same unwaTerinr and solid front to the
enemies 6t free 'government which haa in
the past effected so much good and, estab.
uanea the renown of the Ohio Democracy.
Chairman Dem. State Central Com.
HI S. PaoPHXT, Sec Central Cora. ' '
Chairman State Executive Conunittee, ,- , .
W. W. Waaa, Sec. State Ex. Comj 1
The Chicago Evening Pott fRad.l.
which was unswervingly Republican
In its politics while Governor Morton
waa knocking at the door of th
Democnttie party for admission. In
1865, thus discusses the position of the
Indiana Senator in his attempted 1ul-
tification of the conduct of the Bad.'
leal Legislature on the Fifteenth
Amendment: "' '
I This la the most inranlnne luaua.
cation of the Indiana inkruitwihat
we have seen r bnt a mnmAnta--am.
Inatioa - will show - that It ia wholly
unworthy of . the very , respectable
source from which It comes. The
National Constitution requires the
ratification hv tho Tcrialatnro . Tkaa
means the same thing in Indiana aa
in xtw tun me maioriiv ..or tha
LegisIatuTet No, Blr! TheCoRstitu
tloa and laws or Indiana declare what
is meant bv th Twxtalalnr avnH
there Is no mistake about the deonl-
lion. .. bo many members In the Stan.
ate: ao many in the House of Repre
sentatives, and In each - House two
thirds of all tbe members . elexUed to
that nous? .' shall te a-quorum.-..
Without a quorum there can be no
Leeislnture. Tha memhAra Ulmln
legislative rights are, if below a quo
rum in number, only ; ao many gen
tlemea wmitiag for eomethlnr to turn
up. No matter what they call them
selves -collectively, they do not con
stitute s Legislature until prescribed
conditions are compelled with. Who
supposes that, under the Constitution
and law of State, an assemblage of
men may , be. a Legislature for. one
thing and not a Legislature for anoth
er?. Who supposes that the State
Couatitatiou, wblah would -not per
mit less than a lawful quorum of leg
islator to Incorporate a. - Village
Cemetery . Company, -would iermlt
those same legislators to amend the
CoBsUtutioa eX the United ttatea-
"No, friends in Indiana and in Al
bany, this reasoning will not do. The
easee which reals upon so shallow a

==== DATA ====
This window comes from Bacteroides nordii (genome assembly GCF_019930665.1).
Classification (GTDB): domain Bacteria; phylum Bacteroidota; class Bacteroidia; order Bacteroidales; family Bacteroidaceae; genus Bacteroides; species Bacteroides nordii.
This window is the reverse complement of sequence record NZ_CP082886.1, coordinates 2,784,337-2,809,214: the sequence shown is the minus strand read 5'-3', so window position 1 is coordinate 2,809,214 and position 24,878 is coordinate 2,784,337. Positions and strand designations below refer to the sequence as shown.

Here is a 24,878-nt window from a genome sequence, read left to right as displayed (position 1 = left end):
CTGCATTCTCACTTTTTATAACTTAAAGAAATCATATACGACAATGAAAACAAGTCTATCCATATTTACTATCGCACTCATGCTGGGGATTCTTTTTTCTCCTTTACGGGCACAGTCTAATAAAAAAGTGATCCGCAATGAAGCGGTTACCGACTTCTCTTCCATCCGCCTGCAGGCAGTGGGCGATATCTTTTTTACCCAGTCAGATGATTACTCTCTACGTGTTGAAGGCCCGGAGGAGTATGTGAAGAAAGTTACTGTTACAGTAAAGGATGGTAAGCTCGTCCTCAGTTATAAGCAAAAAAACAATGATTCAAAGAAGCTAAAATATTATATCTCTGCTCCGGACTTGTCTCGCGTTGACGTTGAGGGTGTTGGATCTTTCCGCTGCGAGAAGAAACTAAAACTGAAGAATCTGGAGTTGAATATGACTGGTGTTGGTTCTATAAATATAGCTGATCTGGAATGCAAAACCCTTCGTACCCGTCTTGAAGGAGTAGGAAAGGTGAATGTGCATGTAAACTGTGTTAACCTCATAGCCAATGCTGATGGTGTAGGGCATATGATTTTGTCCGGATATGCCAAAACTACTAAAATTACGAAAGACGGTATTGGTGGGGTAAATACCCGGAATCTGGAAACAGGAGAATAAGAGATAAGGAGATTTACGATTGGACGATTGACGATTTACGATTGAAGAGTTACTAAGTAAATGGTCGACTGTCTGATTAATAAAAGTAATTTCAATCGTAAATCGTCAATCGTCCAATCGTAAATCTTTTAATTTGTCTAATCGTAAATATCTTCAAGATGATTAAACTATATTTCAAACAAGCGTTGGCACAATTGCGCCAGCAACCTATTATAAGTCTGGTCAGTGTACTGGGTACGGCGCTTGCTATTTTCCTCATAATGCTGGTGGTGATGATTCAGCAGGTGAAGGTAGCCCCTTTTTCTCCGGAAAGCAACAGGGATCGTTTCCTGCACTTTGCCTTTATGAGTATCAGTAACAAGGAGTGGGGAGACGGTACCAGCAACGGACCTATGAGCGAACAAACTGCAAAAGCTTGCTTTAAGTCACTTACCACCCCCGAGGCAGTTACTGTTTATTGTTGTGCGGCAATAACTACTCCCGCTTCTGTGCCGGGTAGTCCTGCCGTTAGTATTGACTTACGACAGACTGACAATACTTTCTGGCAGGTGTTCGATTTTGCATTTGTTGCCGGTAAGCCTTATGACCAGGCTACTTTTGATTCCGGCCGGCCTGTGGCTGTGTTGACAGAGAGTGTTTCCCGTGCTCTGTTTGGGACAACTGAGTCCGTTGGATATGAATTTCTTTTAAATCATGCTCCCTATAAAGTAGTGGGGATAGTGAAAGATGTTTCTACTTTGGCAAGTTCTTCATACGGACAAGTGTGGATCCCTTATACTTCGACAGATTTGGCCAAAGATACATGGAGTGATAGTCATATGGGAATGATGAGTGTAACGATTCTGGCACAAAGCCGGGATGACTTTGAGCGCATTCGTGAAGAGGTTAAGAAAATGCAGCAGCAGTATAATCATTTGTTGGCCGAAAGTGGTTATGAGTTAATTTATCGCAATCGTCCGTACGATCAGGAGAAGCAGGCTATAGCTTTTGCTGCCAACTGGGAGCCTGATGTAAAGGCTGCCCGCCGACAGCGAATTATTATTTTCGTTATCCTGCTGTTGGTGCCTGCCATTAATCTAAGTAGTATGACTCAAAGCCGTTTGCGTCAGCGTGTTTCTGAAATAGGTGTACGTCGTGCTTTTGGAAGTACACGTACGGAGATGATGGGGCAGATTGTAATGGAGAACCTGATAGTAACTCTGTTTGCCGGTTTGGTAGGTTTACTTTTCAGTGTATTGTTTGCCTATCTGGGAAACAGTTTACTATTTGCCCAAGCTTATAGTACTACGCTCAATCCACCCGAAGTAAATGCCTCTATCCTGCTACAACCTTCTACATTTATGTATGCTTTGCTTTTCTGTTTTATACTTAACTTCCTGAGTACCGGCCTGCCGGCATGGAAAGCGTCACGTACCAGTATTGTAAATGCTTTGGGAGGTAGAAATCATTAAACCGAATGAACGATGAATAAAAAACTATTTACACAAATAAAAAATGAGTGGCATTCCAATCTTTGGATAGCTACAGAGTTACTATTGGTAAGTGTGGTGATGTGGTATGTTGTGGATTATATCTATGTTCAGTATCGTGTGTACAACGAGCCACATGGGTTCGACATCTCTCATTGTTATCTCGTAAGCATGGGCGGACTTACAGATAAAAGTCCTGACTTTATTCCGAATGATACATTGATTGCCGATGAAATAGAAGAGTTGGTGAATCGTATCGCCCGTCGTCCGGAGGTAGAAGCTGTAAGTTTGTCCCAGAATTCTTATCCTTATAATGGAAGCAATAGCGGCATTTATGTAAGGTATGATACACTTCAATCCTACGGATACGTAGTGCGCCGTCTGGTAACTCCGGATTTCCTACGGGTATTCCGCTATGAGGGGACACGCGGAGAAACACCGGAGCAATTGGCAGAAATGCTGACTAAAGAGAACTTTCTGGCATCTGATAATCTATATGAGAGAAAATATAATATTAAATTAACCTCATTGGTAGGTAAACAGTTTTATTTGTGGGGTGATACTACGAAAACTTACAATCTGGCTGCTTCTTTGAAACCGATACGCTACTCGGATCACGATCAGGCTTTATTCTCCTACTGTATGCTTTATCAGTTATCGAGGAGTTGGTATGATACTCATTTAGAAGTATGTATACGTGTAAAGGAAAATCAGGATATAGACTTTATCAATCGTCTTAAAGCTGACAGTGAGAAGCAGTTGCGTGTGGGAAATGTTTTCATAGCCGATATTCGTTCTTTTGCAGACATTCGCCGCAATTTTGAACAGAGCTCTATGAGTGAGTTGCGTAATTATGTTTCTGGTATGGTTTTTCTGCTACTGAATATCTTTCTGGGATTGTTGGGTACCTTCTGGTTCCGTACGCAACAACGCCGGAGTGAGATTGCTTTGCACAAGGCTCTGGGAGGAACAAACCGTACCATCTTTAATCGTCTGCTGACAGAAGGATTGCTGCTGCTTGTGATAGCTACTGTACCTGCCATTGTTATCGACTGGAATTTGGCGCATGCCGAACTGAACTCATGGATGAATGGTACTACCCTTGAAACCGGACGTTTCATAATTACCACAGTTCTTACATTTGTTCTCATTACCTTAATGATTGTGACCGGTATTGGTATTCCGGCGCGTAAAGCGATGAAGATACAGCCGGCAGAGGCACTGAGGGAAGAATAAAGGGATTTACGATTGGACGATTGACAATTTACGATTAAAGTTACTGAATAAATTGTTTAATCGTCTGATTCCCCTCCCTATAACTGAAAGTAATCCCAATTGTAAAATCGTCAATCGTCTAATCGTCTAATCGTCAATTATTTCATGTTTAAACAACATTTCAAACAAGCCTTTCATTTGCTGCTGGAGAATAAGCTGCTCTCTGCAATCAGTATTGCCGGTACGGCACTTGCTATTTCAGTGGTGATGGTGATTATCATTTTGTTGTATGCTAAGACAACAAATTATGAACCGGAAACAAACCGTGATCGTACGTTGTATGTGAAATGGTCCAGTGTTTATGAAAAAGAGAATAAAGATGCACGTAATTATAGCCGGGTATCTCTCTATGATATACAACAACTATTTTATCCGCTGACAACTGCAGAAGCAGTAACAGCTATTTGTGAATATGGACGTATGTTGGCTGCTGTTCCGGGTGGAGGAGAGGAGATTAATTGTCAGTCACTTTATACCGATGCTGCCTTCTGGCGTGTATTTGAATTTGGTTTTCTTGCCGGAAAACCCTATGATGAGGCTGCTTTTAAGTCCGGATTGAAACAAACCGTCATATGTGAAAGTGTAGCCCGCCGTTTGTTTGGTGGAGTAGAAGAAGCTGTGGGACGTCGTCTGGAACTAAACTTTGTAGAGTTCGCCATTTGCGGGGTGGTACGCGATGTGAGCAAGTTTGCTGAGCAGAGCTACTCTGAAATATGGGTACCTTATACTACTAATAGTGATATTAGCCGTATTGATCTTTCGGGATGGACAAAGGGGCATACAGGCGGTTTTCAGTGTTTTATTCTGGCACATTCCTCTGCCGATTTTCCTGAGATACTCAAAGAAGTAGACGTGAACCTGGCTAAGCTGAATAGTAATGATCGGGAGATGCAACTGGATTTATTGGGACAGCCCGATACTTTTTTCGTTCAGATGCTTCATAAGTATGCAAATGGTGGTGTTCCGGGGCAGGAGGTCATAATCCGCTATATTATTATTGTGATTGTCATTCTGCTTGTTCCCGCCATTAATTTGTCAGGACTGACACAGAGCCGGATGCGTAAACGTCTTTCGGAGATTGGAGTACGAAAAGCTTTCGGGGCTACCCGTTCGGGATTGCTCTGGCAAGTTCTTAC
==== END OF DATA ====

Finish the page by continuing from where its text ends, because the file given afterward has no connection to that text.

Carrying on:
fallacy as that which," wq expose,-' Is
not worth defending j and thssooner
it la abandoned the better. ' The Re
publican party is In better condition
to bear lhe odium of an unlawful act,
calling it vy its proper name, than to
be responsible tor aline of reasoning
w usuigurous ns wat py wnicn tne
great wfong lr Indiana, is usUfled."
HaXElTA. Montaria-Tfrrrltm-v. fa
lively placed The eUte of - the 14)00
inhabitanrs, lire generally in danoe
nooses; grog shops aad gamhilng dens.
In the largest saloon there are twenty
thMfl t2h)M mvin BrMorinllaa-nf nkt
dost are awaked without cessation day
andnigaU lAboat a. dozen men,vialt
this place- lu. the coarse of twentv
four hoars, very on -havinr fine
looking pistol buckled' to -his side,
only used when it ' bco mes - actually
Recessar o aaoot a friend - ' :, ;
. The following paragraph from Mr.
bumnera speech on tne rejocted trea
ty, contain! the vague aasumptiona
which have bo excited the people of
Tbe rebellion was suppressed at a
cost of more than four thousand mill
ion dollars, a considerable portion of
W I I. 1 i r 1 .
wuitu una utu lureaujr paia, leaving
twenty five hundred millions as a
national debt to. burden the people.
If, through British Intervention, the
war was aouDiea in aurauon, or in
&LV VA v Avtanrlml. . na oannn
aouotea, then is i;ngiana lastly re
sponsible for ine aaUhtjonal expenditure
to which our country was doomed
and whatever may be tbe final settle
ment of these great accounts, such
must t)A thA iiirlo-mpnfc In anv honu-
ry which consults the timple equity of
This is Interpreted by the London
press, to comprehend the cost of the
war, the destruction of Drooertv bv
privateers, the losses Incurred by the
interruption .or commerce, so as' to
ran up an amount scarcely comrre-
hensibler. To be sure, the utterance
waa the mere flourish of a rhetorician.
to make an ostentatious . dis
play of grand oratorical rxiwers.
deriving all its Importance from the
benator, the Senate Chamber and the
vote or rejection: yet Its first effect
was to atartle the whole British na
tion. ' Computations of Dossible sums
covered by the lansruaee of the Sena
tor, presented frightful arrays of fig
ures, Deyona the national ability to
pay. The Timet commuted the da.
mand at 42,000,000 pounds sterllnsr :